While it won't say much new to those "stupid enough" to exist in the intersection of the "Retired" and "Alive" Venn circles under the Bernanke central planning regime, we suggest any pensioners who hope to see their life savings generate some...any... return (on capital, or of capital) in their lifetime, to simply skip this article and read some of our cheerier fare. So here is the punchline for pension fund managers which now predict an utterly insane 11% equity return which is the only thing that would make their Pension Plans whole: "In the early nineties, plan sponsors, if biased in their forecast, were generally biased toward conservatism. From 1997 through 2007, expectations, although a bit rosy at times, were largely within the realm of reasonableness. In our view, a long-run equity risk premium of 11% is pure jibber-jabber. It is wishful thinking. I dare not predict the level of the S&P 500 ten years out, but an ERP this high suggests the S&P would have to reach unprecedented levels. If this is what plan sponsors are counting on, I, like Clubber Lang, predict Pain." And "Hope is neither a training plan nor an investment strategy." Uh, wrong. Have you seen the EURUSD these days?
- Recent Federal Reserve activity has pushed down the long end of the yield curve, spiking the present value of plan liabilities and widening the funding chasm.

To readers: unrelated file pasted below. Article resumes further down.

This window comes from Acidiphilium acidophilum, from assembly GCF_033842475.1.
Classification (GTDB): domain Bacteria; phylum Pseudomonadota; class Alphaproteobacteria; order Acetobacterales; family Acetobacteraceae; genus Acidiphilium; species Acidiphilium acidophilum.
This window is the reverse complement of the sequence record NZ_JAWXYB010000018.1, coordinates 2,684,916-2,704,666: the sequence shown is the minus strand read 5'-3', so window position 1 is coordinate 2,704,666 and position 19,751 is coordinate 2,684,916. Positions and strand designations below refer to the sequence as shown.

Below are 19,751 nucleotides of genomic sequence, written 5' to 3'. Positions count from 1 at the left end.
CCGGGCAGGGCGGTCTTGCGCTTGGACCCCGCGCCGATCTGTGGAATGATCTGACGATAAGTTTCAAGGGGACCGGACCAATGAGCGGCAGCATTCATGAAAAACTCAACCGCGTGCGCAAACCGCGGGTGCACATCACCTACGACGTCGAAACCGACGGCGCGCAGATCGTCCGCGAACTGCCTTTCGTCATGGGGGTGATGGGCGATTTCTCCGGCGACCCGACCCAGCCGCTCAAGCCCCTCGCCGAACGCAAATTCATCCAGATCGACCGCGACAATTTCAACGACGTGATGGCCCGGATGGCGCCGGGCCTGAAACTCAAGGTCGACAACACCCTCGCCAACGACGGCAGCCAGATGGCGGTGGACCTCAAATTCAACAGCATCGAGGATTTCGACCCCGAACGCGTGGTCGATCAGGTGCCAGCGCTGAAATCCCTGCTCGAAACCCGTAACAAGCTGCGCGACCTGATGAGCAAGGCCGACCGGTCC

- The pain of the pension community shows up most obviously in funded status estimates.
- High and increasing levels of implied equity risk premium in pension plans suggest sponsors’ expectations are increasingly optimistic about future contributions from risk assets.
The Rocky series is a modern update of the familiar Horatio Alger tale of the underdog triumphing over adversity. Part of what made Rocky Oscar-worthy was that Rocky ultimately does not win. Of course this sets the stage for Rocky II, where the hero triumphs over his opponent, adversity and his own foibles to win the championship. Rocky III brought us a champ who had become complacent, overindulgent, and a bit lazy, and who is savagely beaten down by a new, hungrier challenger, Clubber Lang.
There was perhaps no better villain in the eighties than Mr. T’s chiseled, mohawked, snarling Clubber Lang, and few better in movie history. Clubber Lang launched Mr. T as a cultural icon and there are relatively few so distinctly of that era who have endured so long and are still so recognizable. In October 2010, Mr. T made a memorable appearance on Bloomberg Television, extolling the virtues of his favorite investment – gold. Nearing sixty, he is no longer the fearsome presence he once was. Thirty years of wearing a golden yoke of up to 45 pounds and five years beating cancer will do that, but he looked quite good for his age and those following his investment advice would more than likely have benefited. Gold is up more than 15% since his appearance (despite the recent pullback), according to COMEX, far outpacing the average pension asset return (represented by the Milliman 100 Pension Funding Index), which has been slightly negative over the same period.